Heather Poupore-King, Postdoctoral Faculty Sponsor
The current study aimed to pilot the Perioperative Pain Self-management (PePS) intervention, based on principles of CBT, to determine feasibility and preliminary efficacy for preventing chronic pain and long-term opioid use.Surgery can precipitate the development of both chronic pain and long-term opioid use. Cognitive behavioral therapy (CBT) can reduce distress and improve functioning among patients with chronic pain. Adapting CBT to target acute pain management in the post-operative period may impact longer-term post-operative outcomes.This was a mixed-methods randomized controlled trial in a mixed surgical sample with assignment to standard care (SC) or PePS, with primary outcomes at 3-months post-surgery. The sample consisted of rural-dwelling United States Military Veterans.Logistic regression analyses found a significant effect of PePS on odds of moderate-severe pain (on average over the last week) at 3-months post-surgery, controlling for pre-operative moderate-severe pain: Adjusted odds ratio = 0.25 (95% CI: 0.07 - 0.95, p < .05). At 3-months post-surgery, 15% (6/39) of SC participants and 2% (1/45) of PePS participants used opioids in the prior seven days: Adjusted Odds ratio = 0.10 (95% CI: 0.01 - 1.29, p = .08). Changes in depression, anxiety, and pain catastrophizing were not significantly different between arms.The findings from this study support the feasibility and preliminary efficacy of the PePS intervention.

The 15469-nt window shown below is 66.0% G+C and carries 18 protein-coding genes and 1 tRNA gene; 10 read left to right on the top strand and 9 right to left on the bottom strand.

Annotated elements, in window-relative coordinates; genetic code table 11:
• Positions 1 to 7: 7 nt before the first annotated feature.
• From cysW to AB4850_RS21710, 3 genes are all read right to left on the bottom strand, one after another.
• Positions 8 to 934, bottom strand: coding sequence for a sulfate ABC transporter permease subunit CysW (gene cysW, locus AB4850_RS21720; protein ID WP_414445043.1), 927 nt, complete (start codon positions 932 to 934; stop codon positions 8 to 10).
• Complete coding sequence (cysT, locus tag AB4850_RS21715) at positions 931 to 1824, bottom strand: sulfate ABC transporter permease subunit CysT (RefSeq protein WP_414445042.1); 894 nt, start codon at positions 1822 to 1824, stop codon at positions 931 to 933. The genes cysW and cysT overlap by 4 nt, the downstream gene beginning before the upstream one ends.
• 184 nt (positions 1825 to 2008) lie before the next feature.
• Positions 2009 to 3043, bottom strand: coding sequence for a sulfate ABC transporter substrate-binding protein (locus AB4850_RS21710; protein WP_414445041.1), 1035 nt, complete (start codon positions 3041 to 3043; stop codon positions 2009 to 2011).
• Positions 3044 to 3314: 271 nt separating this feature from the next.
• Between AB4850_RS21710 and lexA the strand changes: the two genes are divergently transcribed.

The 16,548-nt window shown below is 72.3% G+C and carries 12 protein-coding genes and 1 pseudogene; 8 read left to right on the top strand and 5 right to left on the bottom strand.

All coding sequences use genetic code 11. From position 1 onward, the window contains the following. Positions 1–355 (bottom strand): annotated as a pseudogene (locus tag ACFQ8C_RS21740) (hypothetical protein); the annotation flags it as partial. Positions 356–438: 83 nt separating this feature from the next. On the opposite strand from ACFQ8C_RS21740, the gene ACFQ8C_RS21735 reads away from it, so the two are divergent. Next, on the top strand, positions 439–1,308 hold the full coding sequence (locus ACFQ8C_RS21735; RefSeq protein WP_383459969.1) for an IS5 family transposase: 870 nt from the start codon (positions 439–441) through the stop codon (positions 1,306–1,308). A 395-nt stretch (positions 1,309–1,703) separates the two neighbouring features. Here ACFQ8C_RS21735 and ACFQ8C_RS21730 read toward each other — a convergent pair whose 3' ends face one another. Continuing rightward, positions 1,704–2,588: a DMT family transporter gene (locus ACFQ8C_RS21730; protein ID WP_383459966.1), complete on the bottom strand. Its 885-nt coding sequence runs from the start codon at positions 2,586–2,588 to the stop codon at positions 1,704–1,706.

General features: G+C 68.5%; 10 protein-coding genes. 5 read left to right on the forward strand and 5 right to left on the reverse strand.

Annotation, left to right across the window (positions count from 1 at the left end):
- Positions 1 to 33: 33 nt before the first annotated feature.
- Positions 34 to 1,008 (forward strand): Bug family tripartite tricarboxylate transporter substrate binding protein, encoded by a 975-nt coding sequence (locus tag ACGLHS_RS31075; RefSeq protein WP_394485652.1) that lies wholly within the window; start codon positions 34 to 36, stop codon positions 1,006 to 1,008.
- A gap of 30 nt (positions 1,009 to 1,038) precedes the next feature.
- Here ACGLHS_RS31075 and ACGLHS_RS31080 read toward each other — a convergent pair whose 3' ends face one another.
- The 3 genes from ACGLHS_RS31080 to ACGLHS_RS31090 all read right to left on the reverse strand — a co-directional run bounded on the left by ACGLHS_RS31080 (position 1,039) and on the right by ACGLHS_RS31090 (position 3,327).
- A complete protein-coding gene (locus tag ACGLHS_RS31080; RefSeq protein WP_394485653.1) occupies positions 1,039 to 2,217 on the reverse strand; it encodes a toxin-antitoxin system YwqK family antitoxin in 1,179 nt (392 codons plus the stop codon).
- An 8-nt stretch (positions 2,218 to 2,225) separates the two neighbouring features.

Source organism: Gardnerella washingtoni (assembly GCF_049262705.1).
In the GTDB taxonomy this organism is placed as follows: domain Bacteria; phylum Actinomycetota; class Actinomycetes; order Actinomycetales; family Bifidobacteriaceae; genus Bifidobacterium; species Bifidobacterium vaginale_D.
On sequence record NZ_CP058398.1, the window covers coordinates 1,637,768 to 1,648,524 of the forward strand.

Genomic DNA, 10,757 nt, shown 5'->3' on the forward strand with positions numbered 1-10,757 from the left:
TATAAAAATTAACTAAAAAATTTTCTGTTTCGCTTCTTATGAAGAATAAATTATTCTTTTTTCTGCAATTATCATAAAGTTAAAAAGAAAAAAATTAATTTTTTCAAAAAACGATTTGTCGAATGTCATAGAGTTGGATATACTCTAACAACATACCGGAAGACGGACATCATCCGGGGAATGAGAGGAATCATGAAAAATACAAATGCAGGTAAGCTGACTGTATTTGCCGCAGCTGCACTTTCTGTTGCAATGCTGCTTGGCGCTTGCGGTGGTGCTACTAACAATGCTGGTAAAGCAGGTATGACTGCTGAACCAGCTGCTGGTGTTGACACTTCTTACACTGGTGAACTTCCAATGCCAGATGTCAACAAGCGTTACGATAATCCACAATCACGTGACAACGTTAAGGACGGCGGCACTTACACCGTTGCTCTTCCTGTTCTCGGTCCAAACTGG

View details for DOI 10.1097/SLA.0000000000004671
View details for PubMedID 33351478
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